A. Antibiotic treatment is not necessary for uncomplicated cases.

B. Carriers are asymptomatic but can easily spread infection via the fecalľoral route.

C. Gastrointestinal illness can result from ingestion of a single organism.

D. Illness is toxin mediated, and organisms are not present at the time of infection.

E. Person-to-person spread is a common cause of outbreaks.

IV-69. A 26-year-old woman presents late in the third trimester of her pregnancy with high fevers, myalgias, backache, and malaise. She is admitted and started on empirical broad-spectrum antibiotics. Blood cultures return positive for Listeria monocytogenes. She delivers a 5-lb infant 24 hours after admission. Which of the following statements regarding antibiotic treatment for this infection is true?

A. Clindamycin should be used in patients with penicillin allergy.

B. Neonates should receive weight-based ampicillin and gentamicin.

C. Penicillin plus gentamicin is first-line therapy for the mother.

D. Quinolones should be used for Listeria bacteremia in late-stage pregnancy.

E. Trimethoprimľsulfamethoxazole has no efficacy against Listeria spp.

IV-70. A 64-year-old man with a long history of heroin abuse is brought to the hospital because of fever and worsening muscle spasms and pain over the past day. Because of longstanding venous sclerosis, he no longer injects intravenously but ôskin pops,ö often with dirty needles. On examination, he is extremely sweaty and febrile to 101.4░F. There are widespread muscle spasms, including the face. He is unable to open his jaw because of muscle spasm and has severe back pain because of diffuse spasm. On his leg, there is a skin wound that is tender and erythematous. All of the following statements regarding this patient are true EXCEPT:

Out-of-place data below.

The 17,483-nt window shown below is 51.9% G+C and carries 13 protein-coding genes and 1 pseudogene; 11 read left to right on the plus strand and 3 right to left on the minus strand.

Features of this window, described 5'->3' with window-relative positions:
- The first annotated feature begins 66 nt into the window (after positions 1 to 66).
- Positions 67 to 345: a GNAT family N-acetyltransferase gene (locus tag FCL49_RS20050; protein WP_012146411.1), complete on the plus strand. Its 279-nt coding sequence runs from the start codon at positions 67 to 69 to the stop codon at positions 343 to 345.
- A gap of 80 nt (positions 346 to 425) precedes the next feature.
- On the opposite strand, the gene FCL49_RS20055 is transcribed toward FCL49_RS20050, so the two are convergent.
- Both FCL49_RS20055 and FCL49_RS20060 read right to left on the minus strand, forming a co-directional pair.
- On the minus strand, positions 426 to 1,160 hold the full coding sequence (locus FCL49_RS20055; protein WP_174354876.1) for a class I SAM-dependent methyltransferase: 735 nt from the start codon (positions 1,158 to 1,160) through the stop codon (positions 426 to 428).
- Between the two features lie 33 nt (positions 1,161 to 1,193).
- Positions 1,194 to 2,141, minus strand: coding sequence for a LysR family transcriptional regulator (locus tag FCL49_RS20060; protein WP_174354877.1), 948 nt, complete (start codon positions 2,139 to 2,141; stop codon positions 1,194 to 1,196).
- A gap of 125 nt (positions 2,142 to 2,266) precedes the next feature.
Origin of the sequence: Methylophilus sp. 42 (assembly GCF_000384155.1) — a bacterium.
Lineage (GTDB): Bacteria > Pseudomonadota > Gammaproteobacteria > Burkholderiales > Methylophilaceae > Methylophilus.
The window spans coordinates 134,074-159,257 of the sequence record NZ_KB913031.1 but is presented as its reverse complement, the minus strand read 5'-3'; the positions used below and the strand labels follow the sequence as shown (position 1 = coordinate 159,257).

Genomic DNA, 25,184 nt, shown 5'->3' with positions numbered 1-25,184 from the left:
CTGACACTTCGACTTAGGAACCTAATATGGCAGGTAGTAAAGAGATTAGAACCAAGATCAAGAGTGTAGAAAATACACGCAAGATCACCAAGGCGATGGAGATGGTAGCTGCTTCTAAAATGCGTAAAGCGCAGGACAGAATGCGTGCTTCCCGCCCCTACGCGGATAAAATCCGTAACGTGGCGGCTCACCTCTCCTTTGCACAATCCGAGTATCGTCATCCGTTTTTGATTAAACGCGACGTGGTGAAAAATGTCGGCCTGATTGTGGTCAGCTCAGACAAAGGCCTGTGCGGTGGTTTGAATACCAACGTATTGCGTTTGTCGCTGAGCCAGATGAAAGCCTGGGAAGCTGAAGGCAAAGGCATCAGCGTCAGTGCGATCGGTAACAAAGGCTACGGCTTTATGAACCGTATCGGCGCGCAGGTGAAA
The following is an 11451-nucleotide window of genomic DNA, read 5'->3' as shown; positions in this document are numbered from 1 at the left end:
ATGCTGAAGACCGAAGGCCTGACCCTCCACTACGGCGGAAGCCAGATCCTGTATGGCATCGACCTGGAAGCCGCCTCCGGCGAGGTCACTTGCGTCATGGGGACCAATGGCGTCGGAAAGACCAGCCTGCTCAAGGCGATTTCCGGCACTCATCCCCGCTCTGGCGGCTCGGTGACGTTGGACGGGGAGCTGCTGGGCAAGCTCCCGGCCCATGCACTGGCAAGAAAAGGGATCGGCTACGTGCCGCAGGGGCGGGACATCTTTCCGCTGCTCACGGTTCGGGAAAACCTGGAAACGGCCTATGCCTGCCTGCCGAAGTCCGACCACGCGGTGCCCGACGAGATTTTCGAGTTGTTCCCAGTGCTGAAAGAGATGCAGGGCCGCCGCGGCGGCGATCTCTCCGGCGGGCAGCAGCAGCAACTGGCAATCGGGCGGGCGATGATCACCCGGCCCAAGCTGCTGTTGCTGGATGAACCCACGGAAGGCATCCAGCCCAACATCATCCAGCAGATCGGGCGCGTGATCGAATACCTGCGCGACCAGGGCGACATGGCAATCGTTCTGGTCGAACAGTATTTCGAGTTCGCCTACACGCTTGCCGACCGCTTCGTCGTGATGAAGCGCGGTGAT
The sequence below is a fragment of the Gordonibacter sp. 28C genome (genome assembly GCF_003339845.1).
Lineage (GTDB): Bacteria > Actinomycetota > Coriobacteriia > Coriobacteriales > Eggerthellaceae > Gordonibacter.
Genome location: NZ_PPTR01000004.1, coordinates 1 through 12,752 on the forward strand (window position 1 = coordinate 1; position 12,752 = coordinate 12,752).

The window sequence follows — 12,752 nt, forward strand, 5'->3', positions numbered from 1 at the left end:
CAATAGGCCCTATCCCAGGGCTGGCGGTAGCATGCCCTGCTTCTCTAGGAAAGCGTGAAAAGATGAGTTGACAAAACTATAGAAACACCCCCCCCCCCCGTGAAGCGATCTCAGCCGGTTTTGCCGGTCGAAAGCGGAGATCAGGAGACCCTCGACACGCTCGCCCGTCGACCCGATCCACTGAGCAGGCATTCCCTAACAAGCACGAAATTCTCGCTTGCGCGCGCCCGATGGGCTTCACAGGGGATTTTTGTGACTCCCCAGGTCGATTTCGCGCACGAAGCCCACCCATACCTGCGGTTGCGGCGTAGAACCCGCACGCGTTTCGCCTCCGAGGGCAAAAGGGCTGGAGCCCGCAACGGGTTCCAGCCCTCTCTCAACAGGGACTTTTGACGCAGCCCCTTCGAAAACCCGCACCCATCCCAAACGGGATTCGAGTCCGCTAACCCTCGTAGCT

A. Culture of the wound may reveal Clostridium tetani.

B. Intrathecal antitoxin administration is recommended therapy.

C. Metronidazole is the recommended therapy.

D. Permanent muscle dysfunction is likely after recovery.

E. Strychnine poisoning and antidopaminergic drug toxicity should be ruled out.

IV-71. A 34-year-old injection drug user presents with a 2-day history of slurred speech, blurry vision that is worse with bilateral gaze deviation, dry mouth, and difficulty swallowing both liquids and solids. He states that his arms feel weak as well but denies any sensory deficits. He has had no recent illness but does describe a chronic ulcer on his left lower leg that has felt slightly warm and tender of late. He frequently injects heroin into the edges of the ulcer. On review of systems, he reports mild